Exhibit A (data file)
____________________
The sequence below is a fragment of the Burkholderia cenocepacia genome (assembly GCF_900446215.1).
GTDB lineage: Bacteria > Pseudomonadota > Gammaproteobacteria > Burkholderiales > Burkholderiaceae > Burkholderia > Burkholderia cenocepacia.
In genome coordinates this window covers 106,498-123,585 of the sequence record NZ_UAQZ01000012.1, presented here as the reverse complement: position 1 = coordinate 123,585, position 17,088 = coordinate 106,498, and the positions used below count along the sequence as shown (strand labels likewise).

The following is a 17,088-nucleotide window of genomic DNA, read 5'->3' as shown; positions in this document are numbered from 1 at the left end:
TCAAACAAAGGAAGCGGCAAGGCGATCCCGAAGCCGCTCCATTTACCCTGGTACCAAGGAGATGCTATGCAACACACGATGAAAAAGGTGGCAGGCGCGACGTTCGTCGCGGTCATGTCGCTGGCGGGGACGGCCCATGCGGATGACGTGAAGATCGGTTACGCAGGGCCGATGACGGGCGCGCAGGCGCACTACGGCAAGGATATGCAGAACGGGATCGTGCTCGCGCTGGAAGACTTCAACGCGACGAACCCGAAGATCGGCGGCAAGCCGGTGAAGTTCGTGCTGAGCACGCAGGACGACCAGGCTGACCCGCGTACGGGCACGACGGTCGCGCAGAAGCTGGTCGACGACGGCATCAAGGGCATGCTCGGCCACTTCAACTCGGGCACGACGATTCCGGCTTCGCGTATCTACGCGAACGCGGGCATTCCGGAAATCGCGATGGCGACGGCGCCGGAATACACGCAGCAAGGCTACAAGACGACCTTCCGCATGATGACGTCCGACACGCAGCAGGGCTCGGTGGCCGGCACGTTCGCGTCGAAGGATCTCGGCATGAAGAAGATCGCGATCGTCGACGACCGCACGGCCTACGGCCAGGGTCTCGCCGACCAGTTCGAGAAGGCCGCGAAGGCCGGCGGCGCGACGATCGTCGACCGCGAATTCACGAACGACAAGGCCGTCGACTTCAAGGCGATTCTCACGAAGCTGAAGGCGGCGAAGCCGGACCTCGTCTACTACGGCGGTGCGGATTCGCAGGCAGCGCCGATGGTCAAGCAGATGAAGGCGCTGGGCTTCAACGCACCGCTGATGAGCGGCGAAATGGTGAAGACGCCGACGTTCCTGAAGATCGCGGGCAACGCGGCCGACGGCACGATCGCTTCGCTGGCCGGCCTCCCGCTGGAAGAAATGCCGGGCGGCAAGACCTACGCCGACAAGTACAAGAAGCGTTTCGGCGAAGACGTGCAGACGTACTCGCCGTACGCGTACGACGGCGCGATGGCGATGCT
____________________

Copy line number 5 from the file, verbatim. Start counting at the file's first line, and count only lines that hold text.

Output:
TCAAACAAAGGAAGCGGCAAGGCGATCCCGAAGCCGCTCCATTTACCCTGGTACCAAGGAGATGCTATGCAACACACGATGAAAAAGGTGGCAGGCGCGACGTTCGTCGCGGTCATGTCGCTGGCGGGGACGGCCCATGCGGATGACGTGAAGATCGGTTACGCAGGGCCGATGACGGGCGCGCAGGCGCACTACGGCAAGGATATGCAGAACGGGATCGTGCTCGCGCTGGAAGACTTCAACGCGACGAACCCGAAGATCGGCGGCAAGCCGGTGAAGTTCGTGCTGAGCACGCAGGACGACCAGGCTGACCCGCGTACGGGCACGACGGTCGCGCAGAAGCTGGTCGACGACGGCATCAAGGGCATGCTCGGCCACTTCAACTCGGGCACGACGATTCCGGCTTCGCGTATCTACGCGAACGCGGGCATTCCGGAAATCGCGATGGCGACGGCGCCGGAATACACGCAGCAAGGCTACAAGACGACCTTCCGCATGATGACGTCCGACACGCAGCAGGGCTCGGTGGCCGGCACGTTCGCGTCGAAGGATCTCGGCATGAAGAAGATCGCGATCGTCGACGACCGCACGGCCTACGGCCAGGGTCTCGCCGACCAGTTCGAGAAGGCCGCGAAGGCCGGCGGCGCGACGATCGTCGACCGCGAATTCACGAACGACAAGGCCGTCGACTTCAAGGCGATTCTCACGAAGCTGAAGGCGGCGAAGCCGGACCTCGTCTACTACGGCGGTGCGGATTCGCAGGCAGCGCCGATGGTCAAGCAGATGAAGGCGCTGGGCTTCAACGCACCGCTGATGAGCGGCGAAATGGTGAAGACGCCGACGTTCCTGAAGATCGCGGGCAACGCGGCCGACGGCACGATCGCTTCGCTGGCCGGCCTCCCGCTGGAAGAAATGCCGGGCGGCAAGACCTACGCCGACAAGTACAAGAAGCGTTTCGGCGAAGACGTGCAGACGTACTCGCCGTACGCGTACGACGGCGCGATGGCGATGCT